Our Debt Freedom Plan has been a long winding road. The journey started in 2012 when we bought an office building for our business and then found ourselves with a lot of debt and not enough cash flow.
We were trying to be responsible. We ran the numbers of the purchase and they looked great on paper, but paper doesn’t account for a new server, a roof leak, unexpected medical bills, and other calamities.
To ease my anxiety about our new loans, we took the Financial Peace University home course and it changed how we thought about debt. From what we learned in the course, we wrote our Debt Freedom Plan. We loosely based our plan on Dave Ramsey’s 7 Baby Steps, but modified them to address our needs and lifestyle.
A lot of life happened over 7 years and our plan changed slightly, but our goal remains to achieve complete freedom from debt.
Updates on our Debt Freedom Plan over the years:
- Our Original Debt Freedom Plan – written in March 2014
- 1st Update in June 2014
- 2016 & 2017 Update
- 2018 Update
- Our 2019 Financial Goal
Happy New Year’s 2019:
In January 2019, we were down to one final non-mortgage loan, so we created just one financial goal for the year—-to pay off that last non-mortgage debt by December.
We were mentally exhausted from the previous few years with paying off debts and medical bills, but in January 2019, I could see the home stretch and felt really comfortable that we could have this last non-mortgage loan paid off by the end of the year.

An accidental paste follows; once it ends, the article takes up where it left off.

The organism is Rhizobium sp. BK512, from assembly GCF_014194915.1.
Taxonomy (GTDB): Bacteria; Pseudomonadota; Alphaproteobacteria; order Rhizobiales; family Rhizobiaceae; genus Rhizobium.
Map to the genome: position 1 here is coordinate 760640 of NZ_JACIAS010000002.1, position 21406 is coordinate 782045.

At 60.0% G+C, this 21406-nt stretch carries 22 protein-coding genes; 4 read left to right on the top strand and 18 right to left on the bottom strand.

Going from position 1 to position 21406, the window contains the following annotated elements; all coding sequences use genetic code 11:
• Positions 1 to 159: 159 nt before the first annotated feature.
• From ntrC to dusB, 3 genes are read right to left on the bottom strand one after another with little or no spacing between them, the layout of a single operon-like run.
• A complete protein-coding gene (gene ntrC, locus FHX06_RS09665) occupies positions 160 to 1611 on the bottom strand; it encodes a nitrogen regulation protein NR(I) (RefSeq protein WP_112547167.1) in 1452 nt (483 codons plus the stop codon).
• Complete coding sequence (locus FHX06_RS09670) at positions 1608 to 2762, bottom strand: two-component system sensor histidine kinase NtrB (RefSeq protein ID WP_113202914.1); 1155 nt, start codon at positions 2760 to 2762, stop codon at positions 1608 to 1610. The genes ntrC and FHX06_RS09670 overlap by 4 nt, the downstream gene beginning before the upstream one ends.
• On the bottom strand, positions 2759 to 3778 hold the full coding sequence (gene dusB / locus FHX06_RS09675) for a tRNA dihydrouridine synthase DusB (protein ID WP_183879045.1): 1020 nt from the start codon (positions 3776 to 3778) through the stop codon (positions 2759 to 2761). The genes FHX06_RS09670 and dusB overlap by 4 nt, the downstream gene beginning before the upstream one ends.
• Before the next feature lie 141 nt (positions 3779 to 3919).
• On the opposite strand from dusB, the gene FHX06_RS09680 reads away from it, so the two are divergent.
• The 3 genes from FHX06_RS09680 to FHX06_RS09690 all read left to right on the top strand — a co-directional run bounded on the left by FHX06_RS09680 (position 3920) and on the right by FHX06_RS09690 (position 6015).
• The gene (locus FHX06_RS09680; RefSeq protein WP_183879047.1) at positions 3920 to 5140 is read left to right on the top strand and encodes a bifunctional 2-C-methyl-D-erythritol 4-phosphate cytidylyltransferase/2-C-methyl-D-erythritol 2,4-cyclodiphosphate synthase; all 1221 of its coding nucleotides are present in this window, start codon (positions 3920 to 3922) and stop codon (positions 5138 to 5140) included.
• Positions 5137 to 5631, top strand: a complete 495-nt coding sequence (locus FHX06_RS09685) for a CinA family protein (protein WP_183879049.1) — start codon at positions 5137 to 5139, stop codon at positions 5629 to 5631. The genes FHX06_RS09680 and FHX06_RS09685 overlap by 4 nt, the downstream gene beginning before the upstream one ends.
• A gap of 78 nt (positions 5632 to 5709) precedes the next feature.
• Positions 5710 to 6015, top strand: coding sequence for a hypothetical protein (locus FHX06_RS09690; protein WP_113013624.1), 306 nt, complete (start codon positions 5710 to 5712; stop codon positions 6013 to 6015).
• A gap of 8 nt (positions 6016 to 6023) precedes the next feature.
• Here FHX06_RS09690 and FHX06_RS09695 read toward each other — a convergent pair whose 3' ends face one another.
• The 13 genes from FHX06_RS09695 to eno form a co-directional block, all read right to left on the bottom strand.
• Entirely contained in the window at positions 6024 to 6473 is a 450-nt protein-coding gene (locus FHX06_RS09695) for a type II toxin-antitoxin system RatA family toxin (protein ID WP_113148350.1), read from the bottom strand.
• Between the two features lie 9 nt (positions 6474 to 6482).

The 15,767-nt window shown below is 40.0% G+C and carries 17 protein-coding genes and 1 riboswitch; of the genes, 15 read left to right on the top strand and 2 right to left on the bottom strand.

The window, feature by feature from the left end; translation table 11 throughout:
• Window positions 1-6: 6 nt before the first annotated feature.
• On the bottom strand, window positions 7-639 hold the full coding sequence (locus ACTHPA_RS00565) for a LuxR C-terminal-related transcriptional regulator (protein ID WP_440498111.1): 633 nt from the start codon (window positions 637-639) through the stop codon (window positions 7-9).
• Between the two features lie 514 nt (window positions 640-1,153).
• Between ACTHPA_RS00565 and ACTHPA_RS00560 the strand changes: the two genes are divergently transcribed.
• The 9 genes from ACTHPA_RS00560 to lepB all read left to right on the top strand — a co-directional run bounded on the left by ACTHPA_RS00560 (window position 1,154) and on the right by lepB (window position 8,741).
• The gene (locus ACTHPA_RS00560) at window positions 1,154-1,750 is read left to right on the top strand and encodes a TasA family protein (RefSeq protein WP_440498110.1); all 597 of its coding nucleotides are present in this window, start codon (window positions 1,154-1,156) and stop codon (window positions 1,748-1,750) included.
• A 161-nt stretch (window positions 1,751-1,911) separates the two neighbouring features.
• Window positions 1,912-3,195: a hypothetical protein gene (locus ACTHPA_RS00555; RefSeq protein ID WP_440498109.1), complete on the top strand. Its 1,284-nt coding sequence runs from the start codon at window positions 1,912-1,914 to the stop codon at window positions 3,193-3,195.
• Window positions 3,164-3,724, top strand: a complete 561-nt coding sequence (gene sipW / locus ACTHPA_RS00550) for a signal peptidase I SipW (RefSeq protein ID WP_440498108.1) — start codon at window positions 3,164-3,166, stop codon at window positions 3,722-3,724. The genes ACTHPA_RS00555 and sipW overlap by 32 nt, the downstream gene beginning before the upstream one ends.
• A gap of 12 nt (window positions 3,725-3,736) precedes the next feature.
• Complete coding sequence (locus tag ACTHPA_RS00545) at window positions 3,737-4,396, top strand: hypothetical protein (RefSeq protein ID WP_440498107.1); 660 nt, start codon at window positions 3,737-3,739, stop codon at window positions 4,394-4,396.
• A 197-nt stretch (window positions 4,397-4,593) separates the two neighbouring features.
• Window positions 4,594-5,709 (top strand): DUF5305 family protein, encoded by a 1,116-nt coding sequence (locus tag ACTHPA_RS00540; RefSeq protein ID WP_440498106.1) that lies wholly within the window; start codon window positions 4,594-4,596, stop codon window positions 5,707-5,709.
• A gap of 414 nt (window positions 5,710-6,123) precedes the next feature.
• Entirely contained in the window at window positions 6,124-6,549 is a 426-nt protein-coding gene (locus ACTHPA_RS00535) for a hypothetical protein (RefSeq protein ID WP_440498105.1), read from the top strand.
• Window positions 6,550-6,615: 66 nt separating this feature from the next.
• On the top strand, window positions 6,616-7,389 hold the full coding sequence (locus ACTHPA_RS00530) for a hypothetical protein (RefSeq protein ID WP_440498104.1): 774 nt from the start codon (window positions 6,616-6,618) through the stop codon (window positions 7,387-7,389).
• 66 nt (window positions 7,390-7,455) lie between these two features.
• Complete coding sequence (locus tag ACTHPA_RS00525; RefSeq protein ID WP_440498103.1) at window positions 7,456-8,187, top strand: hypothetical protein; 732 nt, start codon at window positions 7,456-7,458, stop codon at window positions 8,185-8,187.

….cue the Jefferson Starship song, “Nothing’s going to stop us now”…
Fast forward to September. I turned 50…I know, I know, I don’t look a day over 30, because 50 is the new 30…
…anyway, on the last Friday of September, we sent in the very last payment to my husband’s student loan and our goal of paying off our non-mortgage debt by the end of this year is complete!
I could hardly focus on anything else on that Friday and I shed some tears. After years of scrimping and saving and not spending extra money on things, we have achieved the biggest financial goal we have ever set for ourselves in our 19 years of marriage.
We still have a mortgage, so we’re technically not DEBT-FREE, but we paid off over 6 figures of business debts and student loans since 2012 and have wiped out our NON-mortgage debt.
We can now move on to other financial goals. We still have a mortgage, however I feel like we can switch gears to be less focused on paying off debt and more focused on saving money, building our net worth and retirement, setting up a plan for college for our girls, and having some fun.
I’ve already started thinking about revisions to our plan..
Our Debt Freedom Plan (October 2019 Update):
Exact numbers have been omitted at this time. And for context, you might want to read through the list of posts above.